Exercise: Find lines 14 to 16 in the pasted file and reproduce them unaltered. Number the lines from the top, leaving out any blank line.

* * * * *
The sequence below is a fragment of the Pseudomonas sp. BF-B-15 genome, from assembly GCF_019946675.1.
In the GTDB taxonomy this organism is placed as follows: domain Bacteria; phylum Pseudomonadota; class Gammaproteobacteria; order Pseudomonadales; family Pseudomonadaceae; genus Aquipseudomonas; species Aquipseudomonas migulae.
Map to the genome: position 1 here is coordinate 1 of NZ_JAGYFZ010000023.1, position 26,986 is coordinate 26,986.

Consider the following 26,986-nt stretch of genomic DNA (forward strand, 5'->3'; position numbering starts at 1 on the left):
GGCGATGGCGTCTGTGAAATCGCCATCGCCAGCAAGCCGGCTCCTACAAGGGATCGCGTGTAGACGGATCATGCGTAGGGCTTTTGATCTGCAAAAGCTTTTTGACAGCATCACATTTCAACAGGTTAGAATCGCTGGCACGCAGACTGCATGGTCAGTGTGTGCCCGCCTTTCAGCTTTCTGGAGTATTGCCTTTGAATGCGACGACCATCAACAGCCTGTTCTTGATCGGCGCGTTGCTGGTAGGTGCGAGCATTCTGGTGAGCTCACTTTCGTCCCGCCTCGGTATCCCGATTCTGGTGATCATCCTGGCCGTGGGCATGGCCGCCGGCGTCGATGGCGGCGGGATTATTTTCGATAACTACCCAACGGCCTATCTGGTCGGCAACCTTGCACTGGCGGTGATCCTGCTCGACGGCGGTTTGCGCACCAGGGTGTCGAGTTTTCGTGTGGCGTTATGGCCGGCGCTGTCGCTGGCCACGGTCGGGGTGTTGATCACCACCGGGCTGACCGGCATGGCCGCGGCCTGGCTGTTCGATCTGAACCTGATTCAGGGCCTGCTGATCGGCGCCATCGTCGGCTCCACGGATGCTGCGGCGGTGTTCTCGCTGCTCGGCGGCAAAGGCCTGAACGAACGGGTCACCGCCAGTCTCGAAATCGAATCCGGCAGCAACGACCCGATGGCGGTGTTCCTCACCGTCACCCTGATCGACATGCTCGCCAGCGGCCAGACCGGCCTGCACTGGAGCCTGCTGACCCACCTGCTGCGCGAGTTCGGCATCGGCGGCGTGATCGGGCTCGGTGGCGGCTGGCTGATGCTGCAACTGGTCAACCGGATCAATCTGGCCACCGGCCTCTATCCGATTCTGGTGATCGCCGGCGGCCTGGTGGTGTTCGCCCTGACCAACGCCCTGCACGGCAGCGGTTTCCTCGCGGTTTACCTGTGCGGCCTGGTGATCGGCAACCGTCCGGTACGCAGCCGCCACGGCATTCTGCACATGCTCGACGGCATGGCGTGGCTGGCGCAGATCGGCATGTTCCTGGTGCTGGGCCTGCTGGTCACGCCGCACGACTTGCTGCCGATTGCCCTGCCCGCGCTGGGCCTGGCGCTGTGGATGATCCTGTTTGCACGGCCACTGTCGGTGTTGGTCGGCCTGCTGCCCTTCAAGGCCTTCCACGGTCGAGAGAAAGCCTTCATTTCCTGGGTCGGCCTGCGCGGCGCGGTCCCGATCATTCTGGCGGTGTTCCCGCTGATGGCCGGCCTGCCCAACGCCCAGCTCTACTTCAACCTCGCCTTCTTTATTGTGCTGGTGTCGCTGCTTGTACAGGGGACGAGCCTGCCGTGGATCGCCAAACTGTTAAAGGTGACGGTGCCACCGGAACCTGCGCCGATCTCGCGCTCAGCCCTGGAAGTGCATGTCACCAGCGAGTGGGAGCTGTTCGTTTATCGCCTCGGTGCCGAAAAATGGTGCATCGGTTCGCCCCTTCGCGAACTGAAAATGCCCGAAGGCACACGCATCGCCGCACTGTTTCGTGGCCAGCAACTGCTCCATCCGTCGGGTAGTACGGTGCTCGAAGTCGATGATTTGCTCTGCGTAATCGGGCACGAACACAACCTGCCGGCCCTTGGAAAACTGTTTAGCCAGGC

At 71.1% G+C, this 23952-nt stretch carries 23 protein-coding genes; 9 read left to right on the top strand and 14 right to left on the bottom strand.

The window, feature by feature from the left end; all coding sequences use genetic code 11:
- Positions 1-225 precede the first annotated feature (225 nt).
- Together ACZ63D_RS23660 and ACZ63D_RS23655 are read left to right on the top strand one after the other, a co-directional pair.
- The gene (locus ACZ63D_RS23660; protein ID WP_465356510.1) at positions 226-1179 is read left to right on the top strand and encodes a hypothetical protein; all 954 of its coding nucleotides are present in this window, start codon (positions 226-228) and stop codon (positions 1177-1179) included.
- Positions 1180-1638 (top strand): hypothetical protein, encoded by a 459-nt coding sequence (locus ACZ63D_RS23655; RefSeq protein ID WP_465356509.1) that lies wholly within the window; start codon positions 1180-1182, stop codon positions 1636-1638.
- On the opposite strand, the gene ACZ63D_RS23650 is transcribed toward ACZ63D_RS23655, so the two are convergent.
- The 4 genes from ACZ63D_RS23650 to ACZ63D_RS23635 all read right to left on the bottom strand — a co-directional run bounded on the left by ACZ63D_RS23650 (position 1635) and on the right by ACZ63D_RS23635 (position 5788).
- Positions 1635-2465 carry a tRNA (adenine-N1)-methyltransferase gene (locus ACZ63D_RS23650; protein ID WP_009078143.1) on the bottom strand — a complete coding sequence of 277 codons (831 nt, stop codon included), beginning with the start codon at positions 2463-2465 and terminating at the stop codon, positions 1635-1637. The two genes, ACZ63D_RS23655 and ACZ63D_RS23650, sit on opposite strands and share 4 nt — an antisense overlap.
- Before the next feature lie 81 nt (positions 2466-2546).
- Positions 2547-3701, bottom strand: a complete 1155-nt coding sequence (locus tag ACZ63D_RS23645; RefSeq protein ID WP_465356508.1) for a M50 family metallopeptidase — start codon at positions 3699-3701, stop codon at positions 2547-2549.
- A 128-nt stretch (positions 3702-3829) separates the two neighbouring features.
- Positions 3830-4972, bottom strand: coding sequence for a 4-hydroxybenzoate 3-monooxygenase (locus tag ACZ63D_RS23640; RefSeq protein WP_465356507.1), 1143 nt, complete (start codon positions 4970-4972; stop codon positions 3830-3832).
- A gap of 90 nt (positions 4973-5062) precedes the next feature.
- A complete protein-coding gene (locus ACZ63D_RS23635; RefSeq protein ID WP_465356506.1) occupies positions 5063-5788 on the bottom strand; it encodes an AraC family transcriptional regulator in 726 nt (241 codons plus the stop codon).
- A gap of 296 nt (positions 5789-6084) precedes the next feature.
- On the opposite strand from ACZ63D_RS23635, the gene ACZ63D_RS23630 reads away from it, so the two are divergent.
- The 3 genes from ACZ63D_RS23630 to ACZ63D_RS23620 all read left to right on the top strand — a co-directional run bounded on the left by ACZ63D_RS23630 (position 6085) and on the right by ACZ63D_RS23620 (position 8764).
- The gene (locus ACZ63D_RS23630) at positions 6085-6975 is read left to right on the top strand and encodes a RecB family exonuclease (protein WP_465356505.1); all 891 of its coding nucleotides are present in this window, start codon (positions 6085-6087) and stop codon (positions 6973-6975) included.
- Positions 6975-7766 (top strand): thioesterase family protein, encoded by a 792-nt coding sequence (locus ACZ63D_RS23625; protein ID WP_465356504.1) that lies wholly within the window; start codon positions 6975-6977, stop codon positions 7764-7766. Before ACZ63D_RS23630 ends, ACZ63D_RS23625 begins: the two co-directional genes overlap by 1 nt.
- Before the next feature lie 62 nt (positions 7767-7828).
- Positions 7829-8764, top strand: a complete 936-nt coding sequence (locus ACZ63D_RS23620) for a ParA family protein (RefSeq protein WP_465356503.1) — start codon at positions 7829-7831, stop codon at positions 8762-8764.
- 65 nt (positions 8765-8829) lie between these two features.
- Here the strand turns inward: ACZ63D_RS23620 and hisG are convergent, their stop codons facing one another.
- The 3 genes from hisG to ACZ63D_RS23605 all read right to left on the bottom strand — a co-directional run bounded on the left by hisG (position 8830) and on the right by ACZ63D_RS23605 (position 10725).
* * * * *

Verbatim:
- Positions 1635-2465 carry a tRNA (adenine-N1)-methyltransferase gene (locus ACZ63D_RS23650; protein ID WP_009078143.1) on the bottom strand — a complete coding sequence of 277 codons (831 nt, stop codon included), beginning with the start codon at positions 2463-2465 and terminating at the stop codon, positions 1635-1637. The two genes, ACZ63D_RS23655 and ACZ63D_RS23650, sit on opposite strands and share 4 nt — an antisense overlap.
- Before the next feature lie 81 nt (positions 2466-2546).
- Positions 2547-3701, bottom strand: a complete 1155-nt coding sequence (locus tag ACZ63D_RS23645; RefSeq protein ID WP_465356508.1) for a M50 family metallopeptidase — start codon at positions 3699-3701, stop codon at positions 2547-2549.